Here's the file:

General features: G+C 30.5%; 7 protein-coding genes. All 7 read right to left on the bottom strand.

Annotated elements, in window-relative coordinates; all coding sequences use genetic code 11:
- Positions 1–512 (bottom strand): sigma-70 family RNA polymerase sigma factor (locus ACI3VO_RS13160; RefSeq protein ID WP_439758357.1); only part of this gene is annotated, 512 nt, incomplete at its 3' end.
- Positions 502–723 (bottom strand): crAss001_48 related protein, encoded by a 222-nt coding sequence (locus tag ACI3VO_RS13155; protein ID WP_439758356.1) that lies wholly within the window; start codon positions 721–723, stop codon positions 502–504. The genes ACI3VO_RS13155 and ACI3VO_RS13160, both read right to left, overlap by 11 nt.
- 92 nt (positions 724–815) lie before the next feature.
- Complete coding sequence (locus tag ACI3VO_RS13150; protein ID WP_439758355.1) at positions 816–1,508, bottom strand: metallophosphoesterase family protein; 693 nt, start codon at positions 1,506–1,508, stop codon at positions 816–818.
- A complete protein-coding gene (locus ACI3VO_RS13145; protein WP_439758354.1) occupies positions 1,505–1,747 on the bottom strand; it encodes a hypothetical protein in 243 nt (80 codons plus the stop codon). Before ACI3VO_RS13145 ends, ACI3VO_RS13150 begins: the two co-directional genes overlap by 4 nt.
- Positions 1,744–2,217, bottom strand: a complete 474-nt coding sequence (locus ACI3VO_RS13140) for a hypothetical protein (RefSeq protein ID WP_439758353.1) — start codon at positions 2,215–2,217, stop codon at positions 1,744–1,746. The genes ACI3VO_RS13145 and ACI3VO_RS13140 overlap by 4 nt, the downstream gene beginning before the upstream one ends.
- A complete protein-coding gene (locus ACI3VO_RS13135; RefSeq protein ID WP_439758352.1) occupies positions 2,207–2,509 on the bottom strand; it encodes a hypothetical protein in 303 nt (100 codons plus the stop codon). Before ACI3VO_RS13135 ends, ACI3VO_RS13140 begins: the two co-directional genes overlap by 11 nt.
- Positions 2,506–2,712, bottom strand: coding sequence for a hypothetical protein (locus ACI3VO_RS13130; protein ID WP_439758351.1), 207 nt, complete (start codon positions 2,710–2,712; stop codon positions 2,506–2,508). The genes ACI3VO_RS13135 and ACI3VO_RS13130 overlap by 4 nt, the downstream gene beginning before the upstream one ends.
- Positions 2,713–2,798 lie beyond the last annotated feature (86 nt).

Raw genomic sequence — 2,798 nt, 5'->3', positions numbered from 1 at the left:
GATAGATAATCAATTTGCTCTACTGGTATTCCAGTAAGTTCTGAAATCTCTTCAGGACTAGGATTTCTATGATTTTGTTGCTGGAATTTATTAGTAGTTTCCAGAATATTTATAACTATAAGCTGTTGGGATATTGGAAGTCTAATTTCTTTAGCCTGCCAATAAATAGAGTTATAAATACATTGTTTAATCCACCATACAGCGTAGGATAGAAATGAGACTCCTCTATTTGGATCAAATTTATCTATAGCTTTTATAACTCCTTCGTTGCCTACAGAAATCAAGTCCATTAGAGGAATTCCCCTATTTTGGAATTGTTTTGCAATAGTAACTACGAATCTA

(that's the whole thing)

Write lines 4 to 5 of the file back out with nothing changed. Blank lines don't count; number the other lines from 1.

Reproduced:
- Positions 502–723 (bottom strand): crAss001_48 related protein, encoded by a 222-nt coding sequence (locus tag ACI3VO_RS13155; protein ID WP_439758356.1) that lies wholly within the window; start codon positions 721–723, stop codon positions 502–504. The genes ACI3VO_RS13155 and ACI3VO_RS13160, both read right to left, overlap by 11 nt.
- 92 nt (positions 724–815) lie before the next feature.